Designed by Turenscape in 2009, this approximately 74-acre park is situated in the densely populated Qunli New Town urban district and is an early example of the “sponge city” concept pioneered by firm founder, Kongjian Yu. The park features a former wetland, which was severed from its water sources as the district developed in the early 21st century. Intended to alleviate storm-related flooding, the park fulfills several ecosystem functions, including water retention and filtration, aquifer recharge, and providing wildlife habitat. Employing cut-and-fill techniques, Turenscape sculpted a necklace of ponds and mounds hugging the park’s perimeter, framing its massive central wetland expanse, leaving it open. The park’s outer ring acts as a transitional buffer zone, filtering and cleansing stormwater as it flows from the surrounding urban context towards the central wetland.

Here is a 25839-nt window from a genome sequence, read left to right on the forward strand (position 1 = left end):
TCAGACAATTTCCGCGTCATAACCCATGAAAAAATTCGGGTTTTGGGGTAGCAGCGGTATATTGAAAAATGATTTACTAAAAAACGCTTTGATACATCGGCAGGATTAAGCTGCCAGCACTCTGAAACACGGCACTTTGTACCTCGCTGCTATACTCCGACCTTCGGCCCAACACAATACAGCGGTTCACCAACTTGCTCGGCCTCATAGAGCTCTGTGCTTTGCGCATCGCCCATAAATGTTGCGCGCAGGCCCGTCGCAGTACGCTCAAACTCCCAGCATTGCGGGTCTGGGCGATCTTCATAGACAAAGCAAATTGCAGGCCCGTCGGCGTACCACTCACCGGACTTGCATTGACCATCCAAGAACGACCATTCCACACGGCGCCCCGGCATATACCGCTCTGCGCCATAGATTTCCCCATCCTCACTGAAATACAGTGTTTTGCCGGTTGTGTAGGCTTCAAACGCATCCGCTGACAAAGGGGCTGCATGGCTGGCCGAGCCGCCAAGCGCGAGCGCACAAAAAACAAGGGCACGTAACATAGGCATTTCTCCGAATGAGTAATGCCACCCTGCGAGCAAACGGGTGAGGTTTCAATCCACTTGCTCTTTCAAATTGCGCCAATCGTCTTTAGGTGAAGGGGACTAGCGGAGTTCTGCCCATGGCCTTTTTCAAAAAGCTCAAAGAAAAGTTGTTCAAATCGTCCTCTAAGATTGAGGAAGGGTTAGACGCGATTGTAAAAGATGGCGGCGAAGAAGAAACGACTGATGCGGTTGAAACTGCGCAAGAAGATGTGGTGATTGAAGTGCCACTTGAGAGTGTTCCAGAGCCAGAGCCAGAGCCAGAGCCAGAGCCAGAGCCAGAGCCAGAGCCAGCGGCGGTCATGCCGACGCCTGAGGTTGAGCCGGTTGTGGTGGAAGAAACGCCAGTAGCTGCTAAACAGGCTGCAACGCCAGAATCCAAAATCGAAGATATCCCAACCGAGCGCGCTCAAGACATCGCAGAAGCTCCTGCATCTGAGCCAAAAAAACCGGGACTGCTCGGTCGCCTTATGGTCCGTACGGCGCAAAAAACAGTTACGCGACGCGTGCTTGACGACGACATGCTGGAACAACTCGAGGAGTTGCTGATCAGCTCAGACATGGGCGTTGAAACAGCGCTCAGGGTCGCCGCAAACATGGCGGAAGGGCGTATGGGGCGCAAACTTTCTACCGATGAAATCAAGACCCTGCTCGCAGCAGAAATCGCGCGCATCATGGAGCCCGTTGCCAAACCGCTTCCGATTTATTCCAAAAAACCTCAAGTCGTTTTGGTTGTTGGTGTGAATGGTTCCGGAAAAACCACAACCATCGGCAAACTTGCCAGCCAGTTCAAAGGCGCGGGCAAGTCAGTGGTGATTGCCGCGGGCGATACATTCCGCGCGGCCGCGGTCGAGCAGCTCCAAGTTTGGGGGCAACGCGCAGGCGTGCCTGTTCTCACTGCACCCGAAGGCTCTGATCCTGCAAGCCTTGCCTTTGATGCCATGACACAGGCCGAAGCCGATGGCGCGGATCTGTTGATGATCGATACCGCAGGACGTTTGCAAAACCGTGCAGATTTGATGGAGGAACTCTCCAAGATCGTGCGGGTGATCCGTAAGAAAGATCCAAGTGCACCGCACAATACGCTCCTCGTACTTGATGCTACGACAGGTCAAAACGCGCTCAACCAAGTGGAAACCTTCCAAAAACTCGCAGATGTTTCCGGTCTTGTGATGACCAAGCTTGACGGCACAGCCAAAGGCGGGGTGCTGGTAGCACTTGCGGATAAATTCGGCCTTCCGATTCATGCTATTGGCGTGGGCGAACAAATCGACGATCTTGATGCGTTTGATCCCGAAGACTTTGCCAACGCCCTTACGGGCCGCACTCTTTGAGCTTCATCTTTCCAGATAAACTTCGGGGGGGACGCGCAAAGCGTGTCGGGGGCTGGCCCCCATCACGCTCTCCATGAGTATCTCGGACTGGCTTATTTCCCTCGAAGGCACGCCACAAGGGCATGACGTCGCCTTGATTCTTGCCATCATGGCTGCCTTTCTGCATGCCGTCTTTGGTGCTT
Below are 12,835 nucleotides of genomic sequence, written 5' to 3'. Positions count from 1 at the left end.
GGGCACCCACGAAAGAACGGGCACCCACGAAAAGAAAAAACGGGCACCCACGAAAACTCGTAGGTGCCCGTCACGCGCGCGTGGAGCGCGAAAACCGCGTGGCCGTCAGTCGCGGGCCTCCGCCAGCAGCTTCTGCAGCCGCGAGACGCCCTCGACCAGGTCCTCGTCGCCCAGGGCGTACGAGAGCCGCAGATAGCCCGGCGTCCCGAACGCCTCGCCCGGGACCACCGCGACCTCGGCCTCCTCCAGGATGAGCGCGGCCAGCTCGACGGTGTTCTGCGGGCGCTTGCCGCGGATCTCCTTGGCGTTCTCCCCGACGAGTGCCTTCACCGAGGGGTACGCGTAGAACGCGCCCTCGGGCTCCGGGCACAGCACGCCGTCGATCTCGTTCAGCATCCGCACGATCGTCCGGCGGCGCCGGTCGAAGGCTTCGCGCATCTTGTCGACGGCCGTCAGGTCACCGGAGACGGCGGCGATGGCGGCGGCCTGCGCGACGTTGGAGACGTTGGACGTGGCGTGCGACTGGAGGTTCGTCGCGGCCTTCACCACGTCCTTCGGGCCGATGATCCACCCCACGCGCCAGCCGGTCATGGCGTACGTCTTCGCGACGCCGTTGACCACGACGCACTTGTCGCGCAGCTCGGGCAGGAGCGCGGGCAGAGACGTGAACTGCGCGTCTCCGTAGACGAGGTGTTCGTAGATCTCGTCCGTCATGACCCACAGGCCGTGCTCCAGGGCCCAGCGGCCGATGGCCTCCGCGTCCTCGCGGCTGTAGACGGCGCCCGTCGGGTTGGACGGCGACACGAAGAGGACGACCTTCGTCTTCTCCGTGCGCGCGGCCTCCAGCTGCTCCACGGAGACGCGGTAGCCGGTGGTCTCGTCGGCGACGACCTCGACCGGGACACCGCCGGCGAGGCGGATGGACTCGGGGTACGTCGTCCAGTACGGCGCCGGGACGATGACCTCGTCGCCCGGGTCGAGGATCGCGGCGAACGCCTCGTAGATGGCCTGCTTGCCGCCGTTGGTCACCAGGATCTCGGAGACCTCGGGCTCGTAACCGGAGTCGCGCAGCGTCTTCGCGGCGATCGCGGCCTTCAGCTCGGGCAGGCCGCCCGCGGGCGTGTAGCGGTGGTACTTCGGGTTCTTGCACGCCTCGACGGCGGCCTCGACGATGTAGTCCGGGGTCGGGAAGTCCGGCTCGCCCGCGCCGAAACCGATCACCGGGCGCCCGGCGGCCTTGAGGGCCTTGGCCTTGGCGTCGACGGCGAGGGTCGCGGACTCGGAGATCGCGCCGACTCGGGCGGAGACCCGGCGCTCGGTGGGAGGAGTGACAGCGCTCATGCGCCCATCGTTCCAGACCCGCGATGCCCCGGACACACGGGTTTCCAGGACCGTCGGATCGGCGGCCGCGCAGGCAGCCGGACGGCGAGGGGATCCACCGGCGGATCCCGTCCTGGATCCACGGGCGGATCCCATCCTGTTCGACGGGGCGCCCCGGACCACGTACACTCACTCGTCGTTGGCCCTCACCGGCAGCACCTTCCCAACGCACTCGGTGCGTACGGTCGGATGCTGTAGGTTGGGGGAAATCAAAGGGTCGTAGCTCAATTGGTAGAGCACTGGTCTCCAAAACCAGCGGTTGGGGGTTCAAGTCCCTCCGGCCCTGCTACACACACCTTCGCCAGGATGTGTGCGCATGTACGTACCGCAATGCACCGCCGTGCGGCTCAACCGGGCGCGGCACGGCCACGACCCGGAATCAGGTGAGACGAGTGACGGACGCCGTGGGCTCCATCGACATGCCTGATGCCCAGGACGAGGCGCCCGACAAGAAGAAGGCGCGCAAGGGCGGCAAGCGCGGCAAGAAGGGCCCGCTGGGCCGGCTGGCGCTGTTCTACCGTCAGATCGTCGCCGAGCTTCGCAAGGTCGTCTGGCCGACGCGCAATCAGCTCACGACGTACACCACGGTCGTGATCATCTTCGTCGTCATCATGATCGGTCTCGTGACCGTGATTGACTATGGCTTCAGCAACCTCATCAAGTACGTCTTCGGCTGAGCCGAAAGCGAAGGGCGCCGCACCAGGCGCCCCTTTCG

Entrances situated along the park’s eastern and western edges connect to a network of pedestrian paths that circumvent the mounds, each of which is populated with dense groves of silver birch trees and planted with native wetland grasses. Simple backless benches and low, rectilinear platforms sited near the water’s edge afford visitors panoramic views, privacy, and immersion in the verdant, natural setting. The scattered mounds are connected by elevated walkways that provide panoramic views to the landscape below and the urban skyline beyond. The walkways lead to viewing platforms and five distinct pavilions that each feature different materials: bamboo, wood, brick, stone, and metal. Two complementary observation towers, that appear as pronounced sculptural objects, are sited opposite one another atop mounds at the eastern and western corners of the park, afford multiple viewing opportunities of the park’s wetland interior. The park was awarded an award of excellence in 2012 by the American Society of Landscape Architects.